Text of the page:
Massimo Ciocco practices in Lugano, specializing in implantology. He was among the first dentists in Switzerland to buy an intra-oral scanner. Dr Ciocco, his patients, and the laboratory all stand to benefit from the new scanner.
 
How long have you been working with an intra-oral scanner and why?

I was really impressed with the technology when I first saw an intra-oral scanner nine years ago. I am something of a novice when it comes to computers and back then I didn’t think it was ready for clinical application; there certainly wasn’t anything on the market. When I learnt that iTero was backed by a reliable partner, at the end of 2010, I decided to go for it – even though I didn’t know of any colleagues who could share some experience with me. I don’t regret my decision and the scanner still impresses me and my team every time we use it.

How long did it take to get to grips with the scanner?

The training took an afternoon and I scanned five patients the next day. Having support from Straumann the first time I used the equipment was a big help, although it’s very straightforward. Right from the start, the results were every bit as good as those I was getting with the conventional procedure.

What changes has the scanner brought?

I never really enjoyed taking impressions and the conventional method is not very pleasant for patients. The taste and a mouthful of impression putty often make patients nauseous. The scanner eliminates all the unpleasantness. It is faster and I can verify the results immediately. This allows me to manage my time better and there are scarcely any delays. All in all, it means less stress for everyone. And my patients are happier to see us using new technology and putting ourselves out for them.

How has the new technology affected work in the laboratory?

The work is all digital now, which makes everything much simpler. In the past, the lab sent someone round several times a day to collect the impressions. Now we just send the data to them via the Internet. This saves time and money. The technicians enjoy using the new technology more, which encourages them to do their job even better.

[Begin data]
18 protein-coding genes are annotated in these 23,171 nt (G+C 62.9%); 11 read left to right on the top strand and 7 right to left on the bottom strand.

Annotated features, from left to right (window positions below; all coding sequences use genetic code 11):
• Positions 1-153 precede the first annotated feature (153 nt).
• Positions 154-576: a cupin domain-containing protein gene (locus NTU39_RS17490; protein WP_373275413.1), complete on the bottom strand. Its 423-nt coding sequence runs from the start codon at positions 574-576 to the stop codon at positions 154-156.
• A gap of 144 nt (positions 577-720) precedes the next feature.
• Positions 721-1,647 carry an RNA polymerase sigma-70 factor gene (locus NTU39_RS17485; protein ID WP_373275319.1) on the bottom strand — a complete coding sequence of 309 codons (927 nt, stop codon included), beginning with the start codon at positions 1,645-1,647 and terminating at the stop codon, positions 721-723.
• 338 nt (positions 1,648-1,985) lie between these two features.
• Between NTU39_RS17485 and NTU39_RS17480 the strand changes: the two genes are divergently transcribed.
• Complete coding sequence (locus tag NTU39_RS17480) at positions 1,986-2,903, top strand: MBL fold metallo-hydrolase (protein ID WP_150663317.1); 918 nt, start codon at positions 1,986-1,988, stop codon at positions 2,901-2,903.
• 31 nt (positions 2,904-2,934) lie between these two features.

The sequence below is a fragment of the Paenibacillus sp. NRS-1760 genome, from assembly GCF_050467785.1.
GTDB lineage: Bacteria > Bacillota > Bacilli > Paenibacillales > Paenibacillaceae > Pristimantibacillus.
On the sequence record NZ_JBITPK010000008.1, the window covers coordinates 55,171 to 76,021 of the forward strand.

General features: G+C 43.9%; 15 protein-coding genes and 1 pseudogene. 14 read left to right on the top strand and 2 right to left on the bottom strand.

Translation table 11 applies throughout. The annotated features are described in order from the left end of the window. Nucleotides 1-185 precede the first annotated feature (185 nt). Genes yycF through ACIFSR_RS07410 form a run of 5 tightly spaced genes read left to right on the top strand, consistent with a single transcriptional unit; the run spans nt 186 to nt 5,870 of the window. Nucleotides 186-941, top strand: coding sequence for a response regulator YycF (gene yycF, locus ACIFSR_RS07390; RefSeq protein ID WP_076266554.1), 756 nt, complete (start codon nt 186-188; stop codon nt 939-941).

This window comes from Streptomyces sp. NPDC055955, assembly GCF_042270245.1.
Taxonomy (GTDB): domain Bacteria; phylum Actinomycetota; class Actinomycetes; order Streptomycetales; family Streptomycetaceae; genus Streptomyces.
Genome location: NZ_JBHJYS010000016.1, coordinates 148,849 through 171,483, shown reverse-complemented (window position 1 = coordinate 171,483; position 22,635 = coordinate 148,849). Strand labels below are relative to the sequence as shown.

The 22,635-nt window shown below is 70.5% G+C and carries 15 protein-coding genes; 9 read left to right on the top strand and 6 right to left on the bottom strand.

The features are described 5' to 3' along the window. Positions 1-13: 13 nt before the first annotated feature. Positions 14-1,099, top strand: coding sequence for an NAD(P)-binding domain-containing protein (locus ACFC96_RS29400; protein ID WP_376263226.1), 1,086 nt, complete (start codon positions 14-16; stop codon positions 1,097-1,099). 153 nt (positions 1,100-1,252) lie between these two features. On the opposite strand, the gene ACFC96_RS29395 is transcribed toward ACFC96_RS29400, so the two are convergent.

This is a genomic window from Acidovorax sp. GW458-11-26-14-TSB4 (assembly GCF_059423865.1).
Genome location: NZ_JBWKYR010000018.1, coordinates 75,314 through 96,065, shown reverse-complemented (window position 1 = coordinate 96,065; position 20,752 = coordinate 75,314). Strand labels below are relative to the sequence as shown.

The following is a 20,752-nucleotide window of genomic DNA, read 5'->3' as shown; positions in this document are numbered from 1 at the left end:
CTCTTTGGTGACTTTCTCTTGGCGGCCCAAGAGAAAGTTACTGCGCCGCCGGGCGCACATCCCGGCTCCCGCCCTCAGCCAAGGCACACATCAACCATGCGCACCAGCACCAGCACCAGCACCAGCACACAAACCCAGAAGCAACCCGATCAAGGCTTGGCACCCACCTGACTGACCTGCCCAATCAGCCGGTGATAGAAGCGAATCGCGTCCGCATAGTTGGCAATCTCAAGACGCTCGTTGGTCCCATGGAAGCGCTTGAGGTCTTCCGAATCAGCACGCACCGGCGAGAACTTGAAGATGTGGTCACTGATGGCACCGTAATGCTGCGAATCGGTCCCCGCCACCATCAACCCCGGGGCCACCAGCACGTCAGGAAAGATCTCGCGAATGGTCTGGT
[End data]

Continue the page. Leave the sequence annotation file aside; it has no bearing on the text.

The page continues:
Who benefits?

I genuinely believe that it benefits all involved: patients, dental technicians, the industry and me, of course. The scanner makes impression-taking much more pleasant for patients. Thanks to enhanced efficiency, digital processes and new materials, this technology allows us to offer top-quality care at lower costs. For the same reasons, labs remain competitive and can strengthen business relationships with dentists. My scanner together with CADCAM and new materials have all helped me to treat more patients despite the difficult economic environment.

What’s next for you?

Someone once said: ‘The person who stops being better stops being good.’ This maxim applies to my work. My practice has come a long way digitally in comparison with my Swiss colleagues. Now I want to concentrate on putting my digital system to optimum use and improving the established protocols so I can treat patients even faster and more efficiently. I also want to simplify my work processes even more, and I would really like to see digital intra-oral solutions for removable prosthetics. I hope this is something that the industry will develop in the not-too-distant future.